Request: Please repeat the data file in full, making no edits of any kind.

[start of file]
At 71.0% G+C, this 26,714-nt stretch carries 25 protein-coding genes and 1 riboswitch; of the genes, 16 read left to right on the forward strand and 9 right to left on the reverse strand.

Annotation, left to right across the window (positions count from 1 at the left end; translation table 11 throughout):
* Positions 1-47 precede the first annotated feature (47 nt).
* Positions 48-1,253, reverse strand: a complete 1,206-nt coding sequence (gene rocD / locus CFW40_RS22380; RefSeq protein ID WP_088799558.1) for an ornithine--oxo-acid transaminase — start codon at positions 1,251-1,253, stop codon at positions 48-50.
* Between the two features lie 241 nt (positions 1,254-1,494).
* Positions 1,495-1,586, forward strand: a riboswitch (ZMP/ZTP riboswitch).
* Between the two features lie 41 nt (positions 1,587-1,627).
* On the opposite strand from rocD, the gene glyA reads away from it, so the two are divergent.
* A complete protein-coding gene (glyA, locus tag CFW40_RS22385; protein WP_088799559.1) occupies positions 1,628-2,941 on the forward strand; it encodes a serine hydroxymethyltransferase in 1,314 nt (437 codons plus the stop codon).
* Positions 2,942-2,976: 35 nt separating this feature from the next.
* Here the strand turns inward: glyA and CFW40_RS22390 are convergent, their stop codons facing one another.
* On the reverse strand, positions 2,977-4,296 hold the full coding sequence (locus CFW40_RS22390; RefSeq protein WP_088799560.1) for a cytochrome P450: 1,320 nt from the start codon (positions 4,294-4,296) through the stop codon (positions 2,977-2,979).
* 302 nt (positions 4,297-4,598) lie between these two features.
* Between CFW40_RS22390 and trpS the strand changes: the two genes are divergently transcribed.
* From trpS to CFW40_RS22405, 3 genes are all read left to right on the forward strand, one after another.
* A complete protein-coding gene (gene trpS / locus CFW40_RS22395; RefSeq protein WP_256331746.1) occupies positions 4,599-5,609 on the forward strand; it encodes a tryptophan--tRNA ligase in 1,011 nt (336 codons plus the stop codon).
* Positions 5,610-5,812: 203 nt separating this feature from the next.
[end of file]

At 71.0% G+C, this 26,714-nt stretch carries 25 protein-coding genes and 1 riboswitch; of the genes, 16 read left to right on the forward strand and 9 right to left on the reverse strand.

Annotation, left to right across the window (positions count from 1 at the left end; translation table 11 throughout):
* Positions 1-47 precede the first annotated feature (47 nt).
* Positions 48-1,253, reverse strand: a complete 1,206-nt coding sequence (gene rocD / locus CFW40_RS22380; RefSeq protein ID WP_088799558.1) for an ornithine--oxo-acid transaminase — start codon at positions 1,251-1,253, stop codon at positions 48-50.
* Between the two features lie 241 nt (positions 1,254-1,494).
* Positions 1,495-1,586, forward strand: a riboswitch (ZMP/ZTP riboswitch).
* Between the two features lie 41 nt (positions 1,587-1,627).
* On the opposite strand from rocD, the gene glyA reads away from it, so the two are divergent.
* A complete protein-coding gene (glyA, locus tag CFW40_RS22385; protein WP_088799559.1) occupies positions 1,628-2,941 on the forward strand; it encodes a serine hydroxymethyltransferase in 1,314 nt (437 codons plus the stop codon).
* Positions 2,942-2,976: 35 nt separating this feature from the next.
* Here the strand turns inward: glyA and CFW40_RS22390 are convergent, their stop codons facing one another.
* On the reverse strand, positions 2,977-4,296 hold the full coding sequence (locus CFW40_RS22390; RefSeq protein WP_088799560.1) for a cytochrome P450: 1,320 nt from the start codon (positions 4,294-4,296) through the stop codon (positions 2,977-2,979).
* 302 nt (positions 4,297-4,598) lie between these two features.
* Between CFW40_RS22390 and trpS the strand changes: the two genes are divergently transcribed.
* From trpS to CFW40_RS22405, 3 genes are all read left to right on the forward strand, one after another.
* A complete protein-coding gene (gene trpS / locus CFW40_RS22395; RefSeq protein WP_256331746.1) occupies positions 4,599-5,609 on the forward strand; it encodes a tryptophan--tRNA ligase in 1,011 nt (336 codons plus the stop codon).
* Positions 5,610-5,812: 203 nt separating this feature from the next.